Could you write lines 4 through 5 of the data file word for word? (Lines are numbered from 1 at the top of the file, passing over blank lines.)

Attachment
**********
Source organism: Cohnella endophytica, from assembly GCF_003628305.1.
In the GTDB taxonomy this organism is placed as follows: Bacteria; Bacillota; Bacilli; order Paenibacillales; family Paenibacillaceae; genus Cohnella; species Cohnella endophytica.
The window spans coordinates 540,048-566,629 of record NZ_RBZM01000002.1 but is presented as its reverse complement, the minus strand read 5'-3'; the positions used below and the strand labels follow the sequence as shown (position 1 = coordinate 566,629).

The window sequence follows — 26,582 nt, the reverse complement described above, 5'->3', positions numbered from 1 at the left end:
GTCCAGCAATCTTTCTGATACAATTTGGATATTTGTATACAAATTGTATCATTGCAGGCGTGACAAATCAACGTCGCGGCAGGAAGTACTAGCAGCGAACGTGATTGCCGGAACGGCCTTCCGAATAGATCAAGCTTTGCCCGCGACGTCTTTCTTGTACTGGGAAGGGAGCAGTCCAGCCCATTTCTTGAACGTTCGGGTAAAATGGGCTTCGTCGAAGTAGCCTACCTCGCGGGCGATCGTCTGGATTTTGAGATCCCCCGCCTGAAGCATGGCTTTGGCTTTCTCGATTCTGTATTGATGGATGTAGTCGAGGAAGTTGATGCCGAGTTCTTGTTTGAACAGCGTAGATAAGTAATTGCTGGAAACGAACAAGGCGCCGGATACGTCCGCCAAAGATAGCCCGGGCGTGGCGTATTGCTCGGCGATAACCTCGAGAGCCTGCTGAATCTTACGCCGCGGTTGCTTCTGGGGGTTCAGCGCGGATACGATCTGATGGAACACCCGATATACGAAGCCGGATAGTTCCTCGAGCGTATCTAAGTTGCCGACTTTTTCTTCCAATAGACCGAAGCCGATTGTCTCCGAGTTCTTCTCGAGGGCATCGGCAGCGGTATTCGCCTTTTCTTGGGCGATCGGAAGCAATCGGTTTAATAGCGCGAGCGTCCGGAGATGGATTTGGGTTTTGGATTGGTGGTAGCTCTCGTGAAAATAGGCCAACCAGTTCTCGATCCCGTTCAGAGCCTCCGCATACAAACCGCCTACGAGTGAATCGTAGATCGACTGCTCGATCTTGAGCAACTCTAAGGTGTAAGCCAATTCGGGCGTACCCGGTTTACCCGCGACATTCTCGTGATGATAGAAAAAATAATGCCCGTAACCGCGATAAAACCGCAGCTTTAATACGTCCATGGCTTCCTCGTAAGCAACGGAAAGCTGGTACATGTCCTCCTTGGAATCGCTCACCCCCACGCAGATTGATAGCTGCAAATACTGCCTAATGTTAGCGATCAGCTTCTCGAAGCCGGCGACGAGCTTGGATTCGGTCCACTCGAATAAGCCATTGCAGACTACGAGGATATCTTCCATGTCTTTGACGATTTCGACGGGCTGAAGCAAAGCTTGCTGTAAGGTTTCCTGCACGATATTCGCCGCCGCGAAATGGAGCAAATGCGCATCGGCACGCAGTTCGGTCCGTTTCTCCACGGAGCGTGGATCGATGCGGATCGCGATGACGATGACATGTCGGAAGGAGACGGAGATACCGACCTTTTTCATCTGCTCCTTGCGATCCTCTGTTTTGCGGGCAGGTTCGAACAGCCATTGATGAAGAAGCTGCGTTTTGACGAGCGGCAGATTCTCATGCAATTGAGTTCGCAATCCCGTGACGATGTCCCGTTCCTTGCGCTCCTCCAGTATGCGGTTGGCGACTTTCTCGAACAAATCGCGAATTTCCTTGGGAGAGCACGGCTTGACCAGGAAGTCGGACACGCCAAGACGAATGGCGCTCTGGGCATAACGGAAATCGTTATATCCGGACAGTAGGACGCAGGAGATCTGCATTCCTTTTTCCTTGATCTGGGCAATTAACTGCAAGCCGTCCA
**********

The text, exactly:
The window sequence follows — 26,582 nt, the reverse complement described above, 5'->3', positions numbered from 1 at the left end:
GTCCAGCAATCTTTCTGATACAATTTGGATATTTGTATACAAATTGTATCATTGCAGGCGTGACAAATCAACGTCGCGGCAGGAAGTACTAGCAGCGAACGTGATTGCCGGAACGGCCTTCCGAATAGATCAAGCTTTGCCCGCGACGTCTTTCTTGTACTGGGAAGGGAGCAGTCCAGCCCATTTCTTGAACGTTCGGGTAAAATGGGCTTCGTCGAAGTAGCCTACCTCGCGGGCGATCGTCTGGATTTTGAGATCCCCCGCCTGAAGCATGGCTTTGGCTTTCTCGATTCTGTATTGATGGATGTAGTCGAGGAAGTTGATGCCGAGTTCTTGTTTGAACAGCGTAGATAAGTAATTGCTGGAAACGAACAAGGCGCCGGATACGTCCGCCAAAGATAGCCCGGGCGTGGCGTATTGCTCGGCGATAACCTCGAGAGCCTGCTGAATCTTACGCCGCGGTTGCTTCTGGGGGTTCAGCGCGGATACGATCTGATGGAACACCCGATATACGAAGCCGGATAGTTCCTCGAGCGTATCTAAGTTGCCGACTTTTTCTTCCAATAGACCGAAGCCGATTGTCTCCGAGTTCTTCTCGAGGGCATCGGCAGCGGTATTCGCCTTTTCTTGGGCGATCGGAAGCAATCGGTTTAATAGCGCGAGCGTCCGGAGATGGATTTGGGTTTTGGATTGGTGGTAGCTCTCGTGAAAATAGGCCAACCAGTTCTCGATCCCGTTCAGAGCCTCCGCATACAAACCGCCTACGAGTGAATCGTAGATCGACTGCTCGATCTTGAGCAACTCTAAGGTGTAAGCCAATTCGGGCGTACCCGGTTTACCCGCGACATTCTCGTGATGATAGAAAAAATAATGCCCGTAACCGCGATAAAACCGCAGCTTTAATACGTCCATGGCTTCCTCGTAAGCAACGGAAAGCTGGTACATGTCCTCCTTGGAATCGCTCACCCCCACGCAGATTGATAGCTGCAAATACTGCCTAATGTTAGCGATCAGCTTCTCGAAGCCGGCGACGAGCTTGGATTCGGTCCACTCGAATAAGCCATTGCAGACTACGAGGATATCTTCCATGTCTTTGACGATTTCGACGGGCTGAAGCAAAGCTTGCTGTAAGGTTTCCTGCACGATATTCGCCGCCGCGAAATGGAGCAAATGCGCATCGGCACGCAGTTCGGTCCGTTTCTCCACGGAGCGTGGATCGATGCGGATCGCGATGACGATGACATGTCGGAAGGAGACGGAGATACCGACCTTTTTCATCTGCTCCTTGCGATCCTCTGTTTTGCGGGCAGGTTCGAACAGCCATTGATGAAGAAGCTGCGTTTTGACGAGCGGCAGATTCTCATGCAATTGAGTTCGCAATCCCGTGACGATGTCCCGTTCCTTGCGCTCCTCCAGTATGCGGTTGGCGACTTTCTCGAACAAATCGCGAATTTCCTTGGGAGAGCACGGCTTGACCAGGAAGTCGGACACGCCAAGACGAATGGCGCTCTGGGCATAACGGAAATCGTTATATCCGGACAGTAGGACGCAGGAGATCTGCATTCCTTTTTCCTTGATCTGGGCAATTAACTGCAAGCCGTCCA